By April Boleware
Here in Cooper-Young we love our pets. But as much as we love them, unfortunately they do not come with a how to or a step-by-step instruction manual. We learn as we go and hope that we are doing the very best for them.
Last year the CY Community Association organized a microchipping day where residents were encouraged to have their pet microchipped at a discounted price in order to increase their chance of finding that pet if he or she wandered away. This year we are raising the bar by having our first annual Pet Safety Week. From March 27 to April 2 we will observe all things related to our pet’s wellbeing – everything from what to do or who to call in the event of a pet emergency to the best way to brush a pet’s teeth!
While not officially a part of Pet Safety Week, awareness of pet safety issues will begin at the CYCA General Meeting on March 8. All are welcome to attend from 6:30-7:30pm at the CYCA office building at 2298 Young. The Red Cross will be speaking about how to prepare your pet for times of emergency, such as a tornado or earthquake. There will be a short presentation with plenty of opportunity for questions.
However, the main Pet Safety Week event will take place on Sunday, March 27. On that day from 2-4pm we will have Dog Day at the off-leash dog park at 2599 Avery, behind the Memphis City School’s main administrative building. During this time we will have games and fun for all your pups to enjoy. As for the adults, Hollywood Feed will be on hand with tips, treats, and samples to ensure that everyone has all of the information they need to keep their pets safe. There will also be veterinarians present to answer questions as well as give information on animal CPR. Lastly, we are excited to be joined by Elta Woodliff, a professional dog trainer who will be coaching us on using positive reinforcement to train our pets as well as how to better understand and read animal behaviors (For more info about Elta, her philosophy of training, and her classes, see dogtutoring.com.).
Part of the purpose of Pet Safety Week is to educate pet owners on animal behaviors and proper etiquette for both you and your dog while at the park. There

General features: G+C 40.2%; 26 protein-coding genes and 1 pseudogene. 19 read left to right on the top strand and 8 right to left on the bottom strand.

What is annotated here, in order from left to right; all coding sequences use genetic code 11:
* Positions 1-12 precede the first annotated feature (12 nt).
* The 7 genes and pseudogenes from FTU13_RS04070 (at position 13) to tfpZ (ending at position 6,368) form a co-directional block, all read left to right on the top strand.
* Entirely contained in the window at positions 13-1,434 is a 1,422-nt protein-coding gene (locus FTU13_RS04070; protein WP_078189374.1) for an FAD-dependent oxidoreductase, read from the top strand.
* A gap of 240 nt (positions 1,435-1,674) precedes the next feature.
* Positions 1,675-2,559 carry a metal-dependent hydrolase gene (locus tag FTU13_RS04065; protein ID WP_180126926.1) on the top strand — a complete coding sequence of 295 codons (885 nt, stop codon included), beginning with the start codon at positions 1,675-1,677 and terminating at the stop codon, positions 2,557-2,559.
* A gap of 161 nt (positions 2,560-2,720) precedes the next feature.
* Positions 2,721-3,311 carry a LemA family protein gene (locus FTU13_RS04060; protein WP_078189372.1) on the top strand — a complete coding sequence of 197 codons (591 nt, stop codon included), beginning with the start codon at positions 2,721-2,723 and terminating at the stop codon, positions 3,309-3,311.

are a few things to remember about dog park events. Dogs, as we all know, are not like humans. They do not introduce themselves with a handshake and a smile. They sniff each other and try to decide who will be the alpha while they are all at play. It sometimes takes a few minutes for dogs to get to know one another, and sometimes when several dogs are involved it can take longer. We
all have to remember to give them time to acclimate and not panic when they are jumping all over each other. This is actually part of the fun for your dogs when they are allowed to be off-leash. During the event we will talk about the behaviors involved with good play and bad play. Our dogs give off signals when they are around other animals. It is our job as
good pet owners to carefully observe these behaviors, being mindful not to overreact.
There are a couple things to take into consideration before bringing your dog to this event. Older dogs can be like older humans. Their tolerance for puppies at play is usually limited. They do not enjoy being jumped on or tackled and are prone to correcting that behavior if they feel overwhelmed. Usually at an off-leash dog park it is customary that dogs get to know each through a little bit of rough housing and play. If you know that your dog is unfamiliar with this kind of atmosphere, think about whether an off-leash park is the best place to be during a busy time.
Another factor to consider is that people have different sized dogs in their family. Even though your small dog may be accustomed to larger breeds at home, other dogs outside of your family may not be. Our dog park has been designed to ensure that all dogs have a safe environment to play in. There is a fenced area designated for small dogs and one for medium to large dogs. It is best to not immediately put large dogs at a disadvantage by bringing in smaller dogs to the wrong side. This way all of our four-legged friends can mingle without worry.
In the event that there is a scuffle between pets, please remember that all dogs will not get along. It doesn’t mean that one person’s dog has behavioral issues. It simply means that those two pups may not be suited to play together. In that event, try not to scold your dog or the other person’s dog. Just leash your dog and chalk it up to a disagreement. Safety should always be the main focus anytime you and your dog venture to a new site.
Letting your dog run and play with new friends can be an enjoyable experience for you and your pet. So come on out and enjoy Dog Day on Sunday, March 27, from 2-4pm! If you have any questions, please email firstname.lastname@example.org.
All pets featured on the cover belong to Cooper-Young residents. Thanks to everyone who sent pictures in. We certainly have more beautiful and well-loved animals in our neighborhood than a single page can hold!